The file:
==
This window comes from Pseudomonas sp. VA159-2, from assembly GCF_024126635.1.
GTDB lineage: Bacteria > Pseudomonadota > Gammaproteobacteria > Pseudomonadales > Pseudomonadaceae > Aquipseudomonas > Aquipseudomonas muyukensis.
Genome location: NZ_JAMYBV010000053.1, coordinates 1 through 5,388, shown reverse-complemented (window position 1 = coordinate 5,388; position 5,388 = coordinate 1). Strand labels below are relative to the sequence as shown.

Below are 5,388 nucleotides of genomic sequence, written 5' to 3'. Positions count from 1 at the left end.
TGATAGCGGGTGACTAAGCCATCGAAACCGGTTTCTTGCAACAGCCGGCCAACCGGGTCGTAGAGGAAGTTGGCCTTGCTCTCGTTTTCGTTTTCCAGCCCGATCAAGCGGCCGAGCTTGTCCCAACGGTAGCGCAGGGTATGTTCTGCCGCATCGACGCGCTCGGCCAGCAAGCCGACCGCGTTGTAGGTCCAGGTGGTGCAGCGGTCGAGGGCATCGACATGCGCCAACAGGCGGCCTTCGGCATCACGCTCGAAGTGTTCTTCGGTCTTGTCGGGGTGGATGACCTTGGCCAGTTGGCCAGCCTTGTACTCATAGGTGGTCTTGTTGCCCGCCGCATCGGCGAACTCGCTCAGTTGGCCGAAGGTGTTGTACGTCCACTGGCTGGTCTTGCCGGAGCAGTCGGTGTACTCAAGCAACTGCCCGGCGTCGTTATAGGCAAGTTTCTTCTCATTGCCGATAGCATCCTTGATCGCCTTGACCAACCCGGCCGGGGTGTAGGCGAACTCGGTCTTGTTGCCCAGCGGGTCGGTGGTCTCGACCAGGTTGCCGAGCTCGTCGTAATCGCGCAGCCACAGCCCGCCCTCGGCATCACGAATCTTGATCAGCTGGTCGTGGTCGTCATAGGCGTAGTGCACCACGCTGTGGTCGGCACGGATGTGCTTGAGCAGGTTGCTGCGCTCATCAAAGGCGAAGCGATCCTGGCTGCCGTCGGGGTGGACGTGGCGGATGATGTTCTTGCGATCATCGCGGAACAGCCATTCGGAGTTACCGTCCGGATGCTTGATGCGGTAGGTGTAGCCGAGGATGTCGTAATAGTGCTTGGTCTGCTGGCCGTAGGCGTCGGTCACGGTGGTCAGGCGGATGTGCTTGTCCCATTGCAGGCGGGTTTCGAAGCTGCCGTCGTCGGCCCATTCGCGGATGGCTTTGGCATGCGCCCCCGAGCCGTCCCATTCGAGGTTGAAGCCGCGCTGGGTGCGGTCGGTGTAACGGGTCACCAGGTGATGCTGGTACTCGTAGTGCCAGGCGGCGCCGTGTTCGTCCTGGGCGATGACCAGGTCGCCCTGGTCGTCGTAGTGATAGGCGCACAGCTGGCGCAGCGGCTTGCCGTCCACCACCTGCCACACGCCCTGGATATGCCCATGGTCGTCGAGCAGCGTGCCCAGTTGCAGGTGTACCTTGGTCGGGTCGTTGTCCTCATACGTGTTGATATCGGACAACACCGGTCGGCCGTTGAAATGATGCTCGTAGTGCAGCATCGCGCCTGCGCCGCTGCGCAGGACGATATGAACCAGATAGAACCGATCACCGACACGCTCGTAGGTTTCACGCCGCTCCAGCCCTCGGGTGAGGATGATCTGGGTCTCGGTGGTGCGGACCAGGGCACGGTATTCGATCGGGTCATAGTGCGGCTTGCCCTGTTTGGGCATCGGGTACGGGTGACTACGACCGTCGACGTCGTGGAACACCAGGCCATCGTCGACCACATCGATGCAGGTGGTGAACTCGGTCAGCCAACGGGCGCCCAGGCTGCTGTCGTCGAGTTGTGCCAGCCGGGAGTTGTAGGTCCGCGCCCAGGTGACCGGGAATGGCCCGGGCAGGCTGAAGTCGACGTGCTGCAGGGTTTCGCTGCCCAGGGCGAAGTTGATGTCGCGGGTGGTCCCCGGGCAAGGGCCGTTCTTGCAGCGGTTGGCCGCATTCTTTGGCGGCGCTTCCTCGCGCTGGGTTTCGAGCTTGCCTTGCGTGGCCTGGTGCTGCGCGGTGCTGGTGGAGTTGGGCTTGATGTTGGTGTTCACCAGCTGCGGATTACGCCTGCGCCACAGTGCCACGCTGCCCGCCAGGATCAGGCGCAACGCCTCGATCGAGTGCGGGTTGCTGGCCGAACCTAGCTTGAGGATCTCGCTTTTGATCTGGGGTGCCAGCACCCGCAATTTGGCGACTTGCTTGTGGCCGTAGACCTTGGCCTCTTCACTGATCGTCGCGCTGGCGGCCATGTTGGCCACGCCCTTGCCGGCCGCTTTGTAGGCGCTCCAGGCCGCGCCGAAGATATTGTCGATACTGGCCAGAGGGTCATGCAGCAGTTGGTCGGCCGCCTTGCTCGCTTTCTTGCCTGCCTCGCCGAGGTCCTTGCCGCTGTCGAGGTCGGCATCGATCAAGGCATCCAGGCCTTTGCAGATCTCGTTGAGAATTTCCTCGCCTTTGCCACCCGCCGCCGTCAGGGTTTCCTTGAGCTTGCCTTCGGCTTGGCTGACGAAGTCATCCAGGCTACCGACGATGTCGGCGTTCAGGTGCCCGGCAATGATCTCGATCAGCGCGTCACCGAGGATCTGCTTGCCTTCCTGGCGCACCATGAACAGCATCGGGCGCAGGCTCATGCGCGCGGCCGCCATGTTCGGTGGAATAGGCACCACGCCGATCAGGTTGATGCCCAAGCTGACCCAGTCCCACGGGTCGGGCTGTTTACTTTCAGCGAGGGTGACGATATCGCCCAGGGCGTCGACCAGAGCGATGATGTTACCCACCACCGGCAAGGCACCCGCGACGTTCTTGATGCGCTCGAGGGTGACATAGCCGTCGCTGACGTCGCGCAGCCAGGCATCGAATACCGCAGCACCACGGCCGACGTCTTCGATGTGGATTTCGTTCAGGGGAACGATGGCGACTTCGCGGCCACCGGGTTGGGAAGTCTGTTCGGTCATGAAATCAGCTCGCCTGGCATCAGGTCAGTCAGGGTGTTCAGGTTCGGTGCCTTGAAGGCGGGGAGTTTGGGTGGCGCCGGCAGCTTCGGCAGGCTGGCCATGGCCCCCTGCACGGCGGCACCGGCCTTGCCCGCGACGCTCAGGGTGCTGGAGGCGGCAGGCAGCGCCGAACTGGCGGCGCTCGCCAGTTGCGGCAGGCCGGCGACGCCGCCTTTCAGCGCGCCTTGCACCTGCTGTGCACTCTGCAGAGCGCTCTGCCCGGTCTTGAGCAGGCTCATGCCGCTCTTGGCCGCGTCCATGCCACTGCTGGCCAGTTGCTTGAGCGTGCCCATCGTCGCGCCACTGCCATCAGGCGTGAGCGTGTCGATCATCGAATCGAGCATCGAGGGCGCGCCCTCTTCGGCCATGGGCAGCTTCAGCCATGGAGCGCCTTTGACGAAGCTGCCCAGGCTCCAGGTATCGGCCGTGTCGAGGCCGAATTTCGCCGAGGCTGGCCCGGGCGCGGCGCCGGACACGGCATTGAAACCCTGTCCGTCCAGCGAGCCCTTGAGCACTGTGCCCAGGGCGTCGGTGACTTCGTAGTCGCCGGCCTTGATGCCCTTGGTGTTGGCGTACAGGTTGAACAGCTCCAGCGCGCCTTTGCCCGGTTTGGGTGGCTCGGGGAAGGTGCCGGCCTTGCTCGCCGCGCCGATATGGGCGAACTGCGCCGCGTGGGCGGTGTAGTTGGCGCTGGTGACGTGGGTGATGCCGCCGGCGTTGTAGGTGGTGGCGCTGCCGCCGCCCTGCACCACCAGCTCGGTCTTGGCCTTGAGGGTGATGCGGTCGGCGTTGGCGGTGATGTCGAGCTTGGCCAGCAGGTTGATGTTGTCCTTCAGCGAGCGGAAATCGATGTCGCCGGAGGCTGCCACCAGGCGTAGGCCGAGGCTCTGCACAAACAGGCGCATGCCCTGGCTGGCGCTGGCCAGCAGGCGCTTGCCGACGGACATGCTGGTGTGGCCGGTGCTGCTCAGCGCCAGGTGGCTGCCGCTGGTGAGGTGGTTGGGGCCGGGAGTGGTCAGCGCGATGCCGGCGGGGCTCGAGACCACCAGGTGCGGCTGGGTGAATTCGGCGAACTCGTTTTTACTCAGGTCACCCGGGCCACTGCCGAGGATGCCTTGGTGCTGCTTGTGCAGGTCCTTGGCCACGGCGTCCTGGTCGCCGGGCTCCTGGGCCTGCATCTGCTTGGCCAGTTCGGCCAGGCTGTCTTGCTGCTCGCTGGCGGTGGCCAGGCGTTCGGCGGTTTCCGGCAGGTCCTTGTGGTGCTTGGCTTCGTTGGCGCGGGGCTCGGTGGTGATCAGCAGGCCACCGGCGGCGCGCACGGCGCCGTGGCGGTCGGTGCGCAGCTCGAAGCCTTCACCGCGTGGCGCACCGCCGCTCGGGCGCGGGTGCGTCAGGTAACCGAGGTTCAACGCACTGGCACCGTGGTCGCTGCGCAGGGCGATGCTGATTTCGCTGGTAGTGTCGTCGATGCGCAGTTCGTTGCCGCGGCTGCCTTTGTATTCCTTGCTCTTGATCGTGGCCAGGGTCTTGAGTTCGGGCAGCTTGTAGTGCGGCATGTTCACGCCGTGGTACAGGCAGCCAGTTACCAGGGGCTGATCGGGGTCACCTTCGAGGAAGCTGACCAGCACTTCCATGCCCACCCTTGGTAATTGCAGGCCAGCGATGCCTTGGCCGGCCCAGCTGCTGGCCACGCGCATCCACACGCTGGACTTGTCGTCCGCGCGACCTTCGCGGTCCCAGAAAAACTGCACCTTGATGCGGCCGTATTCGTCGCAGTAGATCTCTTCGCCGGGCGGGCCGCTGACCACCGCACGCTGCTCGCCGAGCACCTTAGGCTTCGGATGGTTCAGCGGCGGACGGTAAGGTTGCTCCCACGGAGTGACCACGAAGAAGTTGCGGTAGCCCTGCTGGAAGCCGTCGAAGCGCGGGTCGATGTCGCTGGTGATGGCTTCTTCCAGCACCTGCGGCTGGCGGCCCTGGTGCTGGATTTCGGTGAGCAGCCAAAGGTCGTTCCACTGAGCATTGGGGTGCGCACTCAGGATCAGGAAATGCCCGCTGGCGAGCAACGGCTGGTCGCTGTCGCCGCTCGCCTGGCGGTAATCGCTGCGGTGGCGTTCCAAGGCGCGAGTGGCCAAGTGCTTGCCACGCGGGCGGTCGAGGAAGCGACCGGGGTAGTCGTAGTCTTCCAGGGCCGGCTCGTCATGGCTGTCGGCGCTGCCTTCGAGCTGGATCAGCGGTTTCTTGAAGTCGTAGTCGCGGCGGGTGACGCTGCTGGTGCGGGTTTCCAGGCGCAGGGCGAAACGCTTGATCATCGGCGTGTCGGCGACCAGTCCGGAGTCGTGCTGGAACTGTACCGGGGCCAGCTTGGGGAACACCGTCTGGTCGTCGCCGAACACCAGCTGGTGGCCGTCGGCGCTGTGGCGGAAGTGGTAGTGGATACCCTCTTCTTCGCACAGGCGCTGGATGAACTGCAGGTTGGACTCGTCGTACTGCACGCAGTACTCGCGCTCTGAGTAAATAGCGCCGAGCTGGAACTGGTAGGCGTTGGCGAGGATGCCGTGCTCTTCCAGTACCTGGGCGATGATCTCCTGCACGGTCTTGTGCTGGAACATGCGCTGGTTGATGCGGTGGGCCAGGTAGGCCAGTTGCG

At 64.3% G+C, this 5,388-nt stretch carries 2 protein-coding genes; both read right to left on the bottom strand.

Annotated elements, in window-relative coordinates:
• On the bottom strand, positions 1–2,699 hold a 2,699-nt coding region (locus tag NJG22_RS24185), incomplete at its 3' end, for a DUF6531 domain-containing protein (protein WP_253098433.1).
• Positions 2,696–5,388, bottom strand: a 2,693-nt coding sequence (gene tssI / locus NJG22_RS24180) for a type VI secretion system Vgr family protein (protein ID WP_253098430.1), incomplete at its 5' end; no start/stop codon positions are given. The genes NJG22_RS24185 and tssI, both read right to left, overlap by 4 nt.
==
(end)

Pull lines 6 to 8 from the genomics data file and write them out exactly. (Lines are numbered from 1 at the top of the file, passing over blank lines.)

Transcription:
At 64.3% G+C, this 5,388-nt stretch carries 2 protein-coding genes; both read right to left on the bottom strand.

Annotated elements, in window-relative coordinates:
• On the bottom strand, positions 1–2,699 hold a 2,699-nt coding region (locus tag NJG22_RS24185), incomplete at its 3' end, for a DUF6531 domain-containing protein (protein WP_253098433.1).